Controlling the $7 Billion Patent Troll Litigation Machine

July 16, 2015 Jennifer Latzo

Nearly $7 billion: that is the projected cost of litigation filed by non-practicing entities, or patent trolls, in 2015. A recent report by Unified Patents revealed that patent case filings are expected to surpass 6,100 this year—an all-time high—thanks in large part to patent trolls; the same is true at the Patent and Trademark Appeal Board, which is expected to hit a record 1,906 cases.

A disproportionate amount of this burden falls on technology companies. While patent trolls are responsible for 68 percent of patent cases filed in U.S. district courts, that figure jumps to 90 percent for patent litigation cases involving the technology industry—the only industry where patent trolls are responsible for a majority of the cases. The costs of these cases can be devastating, as many patent trolls try to force their opponents into submission by driving up expenses through extensive discovery.

As patent reform continues to be hotly debated, what can litigants do to control costs? With any luck, they will land in a court that has adopted a version of an e-discovery model order first proposed in 2011 by former Chief Judge Randall Rader of the U.S. Court of Appeals for the Federal Circuit. The model order attempts to strike the proper balance between litigants:

[L]itigation costs should not be permitted to unduly interfere with the availability of the court to those who seek to vindicate their patent rights—the enforcement of such rights is both an obligation of the legal system and important to innovation. Likewise, disproportionate expense should not be permitted to force those accused of infringement to acquiesce to nonmeritorious claims. This only serves as an unhealthy tax on legitimate commerce.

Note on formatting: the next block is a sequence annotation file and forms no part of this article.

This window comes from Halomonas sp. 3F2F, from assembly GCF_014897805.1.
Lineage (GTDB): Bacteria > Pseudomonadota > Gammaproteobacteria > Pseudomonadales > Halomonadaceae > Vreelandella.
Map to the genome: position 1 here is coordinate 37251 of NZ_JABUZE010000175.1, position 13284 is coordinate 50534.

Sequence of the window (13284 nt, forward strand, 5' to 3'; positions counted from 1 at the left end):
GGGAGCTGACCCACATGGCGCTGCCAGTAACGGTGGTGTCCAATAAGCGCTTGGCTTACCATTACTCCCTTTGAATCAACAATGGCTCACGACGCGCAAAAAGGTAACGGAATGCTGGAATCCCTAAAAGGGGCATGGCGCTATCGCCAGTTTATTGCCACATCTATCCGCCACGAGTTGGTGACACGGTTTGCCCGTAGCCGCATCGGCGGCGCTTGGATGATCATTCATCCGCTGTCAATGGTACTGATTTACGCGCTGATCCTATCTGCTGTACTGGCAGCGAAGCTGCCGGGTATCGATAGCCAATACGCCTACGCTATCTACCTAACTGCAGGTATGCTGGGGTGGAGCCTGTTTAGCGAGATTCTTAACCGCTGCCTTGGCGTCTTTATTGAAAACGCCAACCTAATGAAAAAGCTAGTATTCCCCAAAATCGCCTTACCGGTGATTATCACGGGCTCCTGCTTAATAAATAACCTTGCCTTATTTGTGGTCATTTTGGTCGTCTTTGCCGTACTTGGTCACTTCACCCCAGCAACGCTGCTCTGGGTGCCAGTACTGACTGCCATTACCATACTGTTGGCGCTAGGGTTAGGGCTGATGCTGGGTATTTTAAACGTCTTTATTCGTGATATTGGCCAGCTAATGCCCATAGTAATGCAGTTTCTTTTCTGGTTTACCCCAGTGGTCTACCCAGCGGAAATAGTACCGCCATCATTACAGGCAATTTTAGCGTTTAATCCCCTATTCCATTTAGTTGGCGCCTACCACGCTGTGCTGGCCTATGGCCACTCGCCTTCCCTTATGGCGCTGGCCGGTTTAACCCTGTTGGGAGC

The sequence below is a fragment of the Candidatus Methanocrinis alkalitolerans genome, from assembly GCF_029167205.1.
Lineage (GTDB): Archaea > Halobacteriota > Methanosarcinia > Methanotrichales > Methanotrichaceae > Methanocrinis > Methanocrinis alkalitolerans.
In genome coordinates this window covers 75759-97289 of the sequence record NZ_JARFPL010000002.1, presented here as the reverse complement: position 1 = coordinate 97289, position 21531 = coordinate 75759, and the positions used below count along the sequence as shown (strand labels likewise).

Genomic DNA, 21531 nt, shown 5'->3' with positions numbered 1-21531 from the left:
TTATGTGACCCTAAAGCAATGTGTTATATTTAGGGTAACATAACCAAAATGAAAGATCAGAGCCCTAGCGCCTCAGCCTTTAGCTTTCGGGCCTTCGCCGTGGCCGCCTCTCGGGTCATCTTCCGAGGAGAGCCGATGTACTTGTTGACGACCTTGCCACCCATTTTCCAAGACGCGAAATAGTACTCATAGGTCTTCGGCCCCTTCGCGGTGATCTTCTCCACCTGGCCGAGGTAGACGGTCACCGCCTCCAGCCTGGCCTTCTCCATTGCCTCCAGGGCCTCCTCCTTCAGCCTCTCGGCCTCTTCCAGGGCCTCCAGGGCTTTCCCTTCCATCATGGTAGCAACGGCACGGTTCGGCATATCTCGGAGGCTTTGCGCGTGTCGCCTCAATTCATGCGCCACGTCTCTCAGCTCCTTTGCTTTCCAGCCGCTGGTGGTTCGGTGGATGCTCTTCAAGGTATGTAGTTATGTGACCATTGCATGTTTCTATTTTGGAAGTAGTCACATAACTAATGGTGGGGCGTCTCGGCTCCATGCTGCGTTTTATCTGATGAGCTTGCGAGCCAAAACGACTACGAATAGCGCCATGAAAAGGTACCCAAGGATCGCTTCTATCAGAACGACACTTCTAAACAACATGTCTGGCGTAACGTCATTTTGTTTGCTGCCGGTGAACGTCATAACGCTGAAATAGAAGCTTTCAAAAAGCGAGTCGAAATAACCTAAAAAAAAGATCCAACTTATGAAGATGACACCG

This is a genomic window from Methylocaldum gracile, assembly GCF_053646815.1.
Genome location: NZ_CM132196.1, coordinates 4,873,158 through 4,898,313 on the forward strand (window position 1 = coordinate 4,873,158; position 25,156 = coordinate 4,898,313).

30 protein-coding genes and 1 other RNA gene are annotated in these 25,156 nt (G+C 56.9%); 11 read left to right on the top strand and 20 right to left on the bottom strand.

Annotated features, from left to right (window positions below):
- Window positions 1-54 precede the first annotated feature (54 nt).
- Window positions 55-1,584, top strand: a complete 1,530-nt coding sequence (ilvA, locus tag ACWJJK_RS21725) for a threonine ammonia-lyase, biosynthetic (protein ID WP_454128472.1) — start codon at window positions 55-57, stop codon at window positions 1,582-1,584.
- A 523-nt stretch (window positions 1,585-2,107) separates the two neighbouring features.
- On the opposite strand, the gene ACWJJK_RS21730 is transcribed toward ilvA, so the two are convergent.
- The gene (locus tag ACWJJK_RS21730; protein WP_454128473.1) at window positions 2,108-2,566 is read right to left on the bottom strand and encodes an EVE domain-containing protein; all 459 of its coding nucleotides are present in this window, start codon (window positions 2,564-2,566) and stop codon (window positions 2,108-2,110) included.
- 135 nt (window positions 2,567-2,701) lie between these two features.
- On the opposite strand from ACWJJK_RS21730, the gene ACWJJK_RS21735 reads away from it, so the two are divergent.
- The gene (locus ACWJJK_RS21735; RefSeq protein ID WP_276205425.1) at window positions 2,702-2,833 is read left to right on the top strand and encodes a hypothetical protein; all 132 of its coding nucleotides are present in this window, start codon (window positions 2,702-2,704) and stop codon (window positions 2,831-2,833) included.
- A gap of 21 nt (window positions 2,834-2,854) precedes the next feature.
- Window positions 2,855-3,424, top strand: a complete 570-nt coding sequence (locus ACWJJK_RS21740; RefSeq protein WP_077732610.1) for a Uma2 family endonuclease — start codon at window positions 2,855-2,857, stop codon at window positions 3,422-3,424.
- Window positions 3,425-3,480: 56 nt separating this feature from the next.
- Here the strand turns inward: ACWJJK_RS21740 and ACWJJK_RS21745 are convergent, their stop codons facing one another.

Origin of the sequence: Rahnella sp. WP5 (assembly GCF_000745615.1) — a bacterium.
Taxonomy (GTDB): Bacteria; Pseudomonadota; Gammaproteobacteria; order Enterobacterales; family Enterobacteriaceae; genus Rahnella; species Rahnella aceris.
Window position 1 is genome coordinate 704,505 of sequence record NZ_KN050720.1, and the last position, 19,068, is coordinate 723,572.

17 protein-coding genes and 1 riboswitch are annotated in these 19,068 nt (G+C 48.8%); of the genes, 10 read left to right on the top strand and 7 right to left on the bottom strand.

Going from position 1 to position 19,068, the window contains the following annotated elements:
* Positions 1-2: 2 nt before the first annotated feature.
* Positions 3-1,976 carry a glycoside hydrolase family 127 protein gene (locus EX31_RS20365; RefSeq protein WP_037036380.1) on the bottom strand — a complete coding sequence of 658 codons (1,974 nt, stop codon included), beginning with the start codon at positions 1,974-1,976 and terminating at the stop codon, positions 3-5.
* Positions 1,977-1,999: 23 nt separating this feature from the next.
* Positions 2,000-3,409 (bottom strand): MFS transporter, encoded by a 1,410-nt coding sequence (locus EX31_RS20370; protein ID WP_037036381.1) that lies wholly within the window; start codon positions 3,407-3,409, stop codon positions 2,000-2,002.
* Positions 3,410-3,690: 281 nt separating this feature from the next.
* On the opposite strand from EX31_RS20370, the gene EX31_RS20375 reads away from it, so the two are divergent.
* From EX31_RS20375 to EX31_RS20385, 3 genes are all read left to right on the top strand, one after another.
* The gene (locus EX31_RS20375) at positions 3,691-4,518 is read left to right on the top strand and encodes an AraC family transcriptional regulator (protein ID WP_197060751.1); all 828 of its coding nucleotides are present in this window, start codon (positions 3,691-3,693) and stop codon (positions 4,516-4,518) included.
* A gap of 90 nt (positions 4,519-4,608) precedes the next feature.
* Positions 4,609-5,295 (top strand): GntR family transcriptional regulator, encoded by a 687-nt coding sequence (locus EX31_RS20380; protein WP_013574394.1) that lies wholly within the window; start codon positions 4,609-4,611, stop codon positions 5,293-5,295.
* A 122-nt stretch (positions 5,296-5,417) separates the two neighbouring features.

Thus, the order restricts the number of custodians and search terms to five each, provides for cost shifting, establishes that the inadvertent production of privileged material does not lead to waiver, limits the production of metadata, and requires specific requests to obtain e-mail. Limitations such as these are essential to curtailing the financial burden of patent discovery.

Litigants that face a patent lawsuit in a court that has yet to adopt a model order governing e-discovery should propose it during their initial Rule 26 conference with the court. Another cost-effective approach can be the employment of phased discovery, particularly involving e-mail. Finally, in data-intensive matters, they should consider retaining consultants to advise on targeted search terms and using advanced discovery technology, such as technology-assisted review, to expedite the early stages of review.

Sheila Mackay is vice president at Conduent. She can be reached at smackay@conduent.com.

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